Friday, October 14, 2011

Hey, Hippy Whiners! Occupy *This*!

Just reading this site is an inspiration.

Update: I'll bet most of them voted for, and will vote again for, this guy. Here's the headline:
The inconvenient truth that the "I Am The 99 Percent" crowd refuses to face

Lecture, Smecture?

We're constantly being told that we shouldn't lecture. When pressed, the speaker (often an administrator) will back off and say that of course we should lecture sometimes, but that we need to mix it up, that it can't be the sole form of pedagogy. Well, duh. Is there anyone out there who, in K12, does nothing but lecture?

Some subjects lend themselves more to "direct instruction" than others, and lecture is an efficient form of direct instruction. The theory is that I know more about math than the students in my classes, and hence I should impart my knowledge to them. Why should they figure it out for themselves, when I can teach it to them much more quickly--and hence they can learn more in the same amount of time?

So this week in one class I tried some different approaches. Yesterday after school I came to a conclusion: I was a flop. The students were confused, they didn't understand the material, and there's no way I could give them a quiz today on this week's material--it just wouldn't be fair.

So I canceled today's quiz and I taught. No "discovery learning", no "guide on the side", no ivory tower pedagogy, just me sharing my knowledge with my pre-calculus students. And guess what. They finally got it. All week they struggled, but today it all made sense. In 50 minutes. What they couldn't understand in the previous 200 minutes.

Some would say that I just didn't do the other stuff correctly. But I know better. Some topics, and some subjects, are better presented in a "direct instruction" format. I explain the material, walk students through it, then guide them through it, then they do it on their own. It just makes sense.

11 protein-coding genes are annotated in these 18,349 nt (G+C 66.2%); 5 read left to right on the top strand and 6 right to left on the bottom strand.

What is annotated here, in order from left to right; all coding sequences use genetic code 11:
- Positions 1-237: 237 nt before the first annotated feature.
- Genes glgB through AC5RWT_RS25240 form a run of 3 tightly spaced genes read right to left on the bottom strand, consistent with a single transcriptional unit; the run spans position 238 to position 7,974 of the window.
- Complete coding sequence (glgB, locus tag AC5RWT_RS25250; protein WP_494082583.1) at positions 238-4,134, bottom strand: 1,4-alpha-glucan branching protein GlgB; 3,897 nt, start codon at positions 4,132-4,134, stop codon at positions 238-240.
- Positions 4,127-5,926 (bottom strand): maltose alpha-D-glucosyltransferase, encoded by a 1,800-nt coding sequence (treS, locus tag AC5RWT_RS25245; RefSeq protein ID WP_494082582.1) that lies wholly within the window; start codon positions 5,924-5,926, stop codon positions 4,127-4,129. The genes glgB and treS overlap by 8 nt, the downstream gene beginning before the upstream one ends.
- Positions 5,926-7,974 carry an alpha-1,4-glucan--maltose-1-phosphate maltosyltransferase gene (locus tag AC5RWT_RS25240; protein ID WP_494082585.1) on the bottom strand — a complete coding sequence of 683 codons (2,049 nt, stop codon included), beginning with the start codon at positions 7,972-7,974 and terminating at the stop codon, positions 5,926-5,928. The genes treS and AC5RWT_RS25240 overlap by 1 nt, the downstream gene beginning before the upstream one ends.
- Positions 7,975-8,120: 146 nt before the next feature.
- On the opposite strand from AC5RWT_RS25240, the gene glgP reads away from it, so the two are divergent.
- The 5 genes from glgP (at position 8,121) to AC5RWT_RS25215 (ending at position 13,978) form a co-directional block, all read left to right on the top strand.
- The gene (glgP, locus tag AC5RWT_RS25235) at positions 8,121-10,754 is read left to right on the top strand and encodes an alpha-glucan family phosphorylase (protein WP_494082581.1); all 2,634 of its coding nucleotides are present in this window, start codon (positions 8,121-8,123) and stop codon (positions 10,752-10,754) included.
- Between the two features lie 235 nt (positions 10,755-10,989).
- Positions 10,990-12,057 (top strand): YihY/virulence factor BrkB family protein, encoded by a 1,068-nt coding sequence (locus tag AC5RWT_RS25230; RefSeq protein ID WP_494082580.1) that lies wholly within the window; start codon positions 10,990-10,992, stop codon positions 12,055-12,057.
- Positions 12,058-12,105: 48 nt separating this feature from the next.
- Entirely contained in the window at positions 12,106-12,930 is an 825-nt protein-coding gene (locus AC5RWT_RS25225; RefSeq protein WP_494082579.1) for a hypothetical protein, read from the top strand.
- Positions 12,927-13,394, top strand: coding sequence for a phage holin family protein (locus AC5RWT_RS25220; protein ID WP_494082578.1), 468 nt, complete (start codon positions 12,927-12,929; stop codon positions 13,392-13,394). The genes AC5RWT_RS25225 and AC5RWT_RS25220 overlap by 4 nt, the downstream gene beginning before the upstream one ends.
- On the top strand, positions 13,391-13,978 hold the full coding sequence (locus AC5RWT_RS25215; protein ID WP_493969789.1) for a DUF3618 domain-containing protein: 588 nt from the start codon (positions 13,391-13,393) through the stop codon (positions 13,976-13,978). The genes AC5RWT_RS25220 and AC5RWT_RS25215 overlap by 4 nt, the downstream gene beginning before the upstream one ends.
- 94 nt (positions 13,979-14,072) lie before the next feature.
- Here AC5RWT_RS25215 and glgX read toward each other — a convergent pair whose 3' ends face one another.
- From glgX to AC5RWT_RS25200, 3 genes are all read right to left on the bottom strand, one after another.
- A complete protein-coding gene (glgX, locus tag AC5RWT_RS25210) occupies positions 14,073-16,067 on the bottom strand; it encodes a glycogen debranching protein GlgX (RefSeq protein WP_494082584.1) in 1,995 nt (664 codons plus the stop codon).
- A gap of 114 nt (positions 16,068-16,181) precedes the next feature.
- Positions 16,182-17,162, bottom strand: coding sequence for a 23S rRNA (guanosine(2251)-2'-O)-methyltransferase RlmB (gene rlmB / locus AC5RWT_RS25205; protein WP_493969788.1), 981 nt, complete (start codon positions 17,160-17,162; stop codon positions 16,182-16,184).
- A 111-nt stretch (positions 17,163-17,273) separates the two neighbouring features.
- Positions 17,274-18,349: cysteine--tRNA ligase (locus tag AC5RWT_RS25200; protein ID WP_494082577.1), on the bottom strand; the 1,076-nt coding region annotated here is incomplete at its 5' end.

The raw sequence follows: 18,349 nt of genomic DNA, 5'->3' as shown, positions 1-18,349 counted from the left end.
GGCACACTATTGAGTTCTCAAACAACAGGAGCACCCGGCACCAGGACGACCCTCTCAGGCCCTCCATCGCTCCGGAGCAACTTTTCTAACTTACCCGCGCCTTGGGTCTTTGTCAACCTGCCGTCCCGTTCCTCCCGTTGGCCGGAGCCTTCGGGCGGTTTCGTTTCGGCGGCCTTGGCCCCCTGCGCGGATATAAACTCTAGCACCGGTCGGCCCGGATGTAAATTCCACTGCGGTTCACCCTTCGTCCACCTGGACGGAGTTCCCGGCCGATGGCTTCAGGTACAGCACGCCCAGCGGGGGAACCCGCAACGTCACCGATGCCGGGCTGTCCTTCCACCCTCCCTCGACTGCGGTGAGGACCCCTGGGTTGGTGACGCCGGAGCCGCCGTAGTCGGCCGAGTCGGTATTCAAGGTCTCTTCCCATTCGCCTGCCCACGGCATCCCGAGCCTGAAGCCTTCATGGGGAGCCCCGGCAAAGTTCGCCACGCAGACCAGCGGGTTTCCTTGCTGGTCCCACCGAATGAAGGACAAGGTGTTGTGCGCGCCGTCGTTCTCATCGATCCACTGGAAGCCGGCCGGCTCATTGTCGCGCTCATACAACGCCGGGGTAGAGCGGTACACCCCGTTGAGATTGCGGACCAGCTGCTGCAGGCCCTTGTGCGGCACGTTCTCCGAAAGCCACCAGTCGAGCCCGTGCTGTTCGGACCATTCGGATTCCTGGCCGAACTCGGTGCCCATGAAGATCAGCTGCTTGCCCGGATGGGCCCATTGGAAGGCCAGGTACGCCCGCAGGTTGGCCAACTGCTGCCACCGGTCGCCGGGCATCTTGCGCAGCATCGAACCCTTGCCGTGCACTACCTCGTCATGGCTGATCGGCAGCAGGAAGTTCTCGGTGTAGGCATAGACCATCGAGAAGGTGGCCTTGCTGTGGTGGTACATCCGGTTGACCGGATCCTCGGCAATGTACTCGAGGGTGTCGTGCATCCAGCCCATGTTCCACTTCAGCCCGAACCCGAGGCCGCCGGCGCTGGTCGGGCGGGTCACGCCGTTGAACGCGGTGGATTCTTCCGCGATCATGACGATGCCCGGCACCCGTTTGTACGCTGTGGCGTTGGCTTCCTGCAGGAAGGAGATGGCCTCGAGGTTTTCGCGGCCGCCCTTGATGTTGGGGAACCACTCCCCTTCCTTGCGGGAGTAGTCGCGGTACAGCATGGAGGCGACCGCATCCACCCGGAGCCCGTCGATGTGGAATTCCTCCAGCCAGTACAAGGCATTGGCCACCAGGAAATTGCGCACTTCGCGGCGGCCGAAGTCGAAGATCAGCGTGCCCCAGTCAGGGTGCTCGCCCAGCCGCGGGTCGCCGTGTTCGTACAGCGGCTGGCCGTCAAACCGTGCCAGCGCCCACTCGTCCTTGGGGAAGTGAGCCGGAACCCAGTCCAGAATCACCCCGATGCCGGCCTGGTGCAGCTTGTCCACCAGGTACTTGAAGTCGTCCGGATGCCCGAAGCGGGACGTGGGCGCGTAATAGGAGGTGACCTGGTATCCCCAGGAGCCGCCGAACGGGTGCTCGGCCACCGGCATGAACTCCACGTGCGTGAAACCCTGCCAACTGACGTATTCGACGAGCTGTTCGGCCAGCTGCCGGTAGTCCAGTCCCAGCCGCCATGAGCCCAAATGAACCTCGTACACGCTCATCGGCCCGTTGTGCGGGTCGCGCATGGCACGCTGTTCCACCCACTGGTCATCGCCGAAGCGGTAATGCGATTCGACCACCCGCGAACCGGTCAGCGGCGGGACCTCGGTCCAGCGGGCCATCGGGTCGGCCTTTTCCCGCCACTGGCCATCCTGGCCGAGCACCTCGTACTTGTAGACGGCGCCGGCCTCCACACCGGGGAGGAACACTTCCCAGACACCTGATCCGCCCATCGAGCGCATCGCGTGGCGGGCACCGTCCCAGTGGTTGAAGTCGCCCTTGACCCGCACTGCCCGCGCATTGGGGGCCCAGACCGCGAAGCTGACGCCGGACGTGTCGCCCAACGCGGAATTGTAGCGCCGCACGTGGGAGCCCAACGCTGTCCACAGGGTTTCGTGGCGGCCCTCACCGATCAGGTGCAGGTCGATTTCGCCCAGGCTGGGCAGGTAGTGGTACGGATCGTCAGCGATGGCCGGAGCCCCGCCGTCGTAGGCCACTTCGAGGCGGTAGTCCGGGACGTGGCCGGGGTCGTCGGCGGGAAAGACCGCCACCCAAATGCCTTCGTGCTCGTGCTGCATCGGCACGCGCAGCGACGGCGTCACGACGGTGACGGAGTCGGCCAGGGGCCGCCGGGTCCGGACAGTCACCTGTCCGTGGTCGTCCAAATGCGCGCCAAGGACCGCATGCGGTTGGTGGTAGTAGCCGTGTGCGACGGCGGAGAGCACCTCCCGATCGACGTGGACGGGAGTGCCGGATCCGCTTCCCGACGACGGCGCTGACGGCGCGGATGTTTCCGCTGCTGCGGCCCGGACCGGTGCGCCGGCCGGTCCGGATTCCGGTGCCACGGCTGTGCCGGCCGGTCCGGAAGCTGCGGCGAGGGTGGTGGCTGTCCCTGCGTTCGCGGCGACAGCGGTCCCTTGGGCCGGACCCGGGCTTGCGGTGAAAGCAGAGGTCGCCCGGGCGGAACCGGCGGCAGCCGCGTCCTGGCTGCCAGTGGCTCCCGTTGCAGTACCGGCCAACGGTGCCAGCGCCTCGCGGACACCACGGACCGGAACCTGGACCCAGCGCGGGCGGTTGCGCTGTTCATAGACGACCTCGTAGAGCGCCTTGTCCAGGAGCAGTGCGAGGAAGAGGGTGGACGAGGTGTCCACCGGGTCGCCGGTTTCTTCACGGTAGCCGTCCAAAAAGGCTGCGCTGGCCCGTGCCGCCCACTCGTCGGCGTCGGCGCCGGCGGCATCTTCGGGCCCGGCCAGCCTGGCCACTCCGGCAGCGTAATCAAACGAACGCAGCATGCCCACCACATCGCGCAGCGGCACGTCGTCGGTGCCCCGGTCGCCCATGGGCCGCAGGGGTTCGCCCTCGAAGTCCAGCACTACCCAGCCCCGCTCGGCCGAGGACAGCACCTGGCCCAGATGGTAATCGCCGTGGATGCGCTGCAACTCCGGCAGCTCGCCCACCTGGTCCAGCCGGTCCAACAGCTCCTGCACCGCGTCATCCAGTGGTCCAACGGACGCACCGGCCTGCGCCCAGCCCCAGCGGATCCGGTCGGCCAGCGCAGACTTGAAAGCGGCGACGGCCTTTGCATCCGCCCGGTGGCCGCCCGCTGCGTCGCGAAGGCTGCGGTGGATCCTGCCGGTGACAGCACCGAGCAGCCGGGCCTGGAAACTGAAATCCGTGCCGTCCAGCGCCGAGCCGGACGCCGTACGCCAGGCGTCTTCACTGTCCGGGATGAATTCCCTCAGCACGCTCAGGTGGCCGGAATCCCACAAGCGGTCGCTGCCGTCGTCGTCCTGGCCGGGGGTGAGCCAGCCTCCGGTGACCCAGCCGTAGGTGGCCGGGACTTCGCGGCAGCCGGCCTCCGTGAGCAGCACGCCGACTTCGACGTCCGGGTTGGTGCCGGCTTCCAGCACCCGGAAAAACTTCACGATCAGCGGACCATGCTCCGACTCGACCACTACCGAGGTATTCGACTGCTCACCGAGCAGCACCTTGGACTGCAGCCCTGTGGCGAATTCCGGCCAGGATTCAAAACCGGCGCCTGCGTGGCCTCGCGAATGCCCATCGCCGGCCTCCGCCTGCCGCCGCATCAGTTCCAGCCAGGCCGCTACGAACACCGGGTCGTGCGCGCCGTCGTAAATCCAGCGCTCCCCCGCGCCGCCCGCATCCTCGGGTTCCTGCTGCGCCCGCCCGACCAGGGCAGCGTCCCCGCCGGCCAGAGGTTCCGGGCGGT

Wednesday, October 12, 2011

Hope and Change

We learn that two lawyers who had criticized George W. Bush for supposed overreach recently drafted authorization to assassinate a U.S. citizen, the traitorous and dangerous Anwar al-Awlaki. This follows Bush critic and former Yale Dean Harold Koh’s various briefs authorizing elements of the Obama War on Terror, among them sanction to join the Anglo-French war against Qaddafi without U.S. congressional approval — something Bush obtained for both Afghanistan and Iraq.
What were your reasons for voting for this guy again? Just asking.

Student Wrongly Accused of Rape Finally Gets The Wheels Of Justice Rolling

I've written before about the Department of Education's new mandate that schools use a simple "preponderance of evidence" standard, instead of a "beyond a reasonable doubt" standard, when determining whether or not students accused of sexual crimes are found guilty. Even before that mandate, though, the field wasn't always level for men, and hopefully the blowback will be severe:
A federal judge has ordered Brown University to turn over fund-raising and donation documents sought by lawyers in a case involving a former student who says he was falsely accused of rape and pressured to leave the university.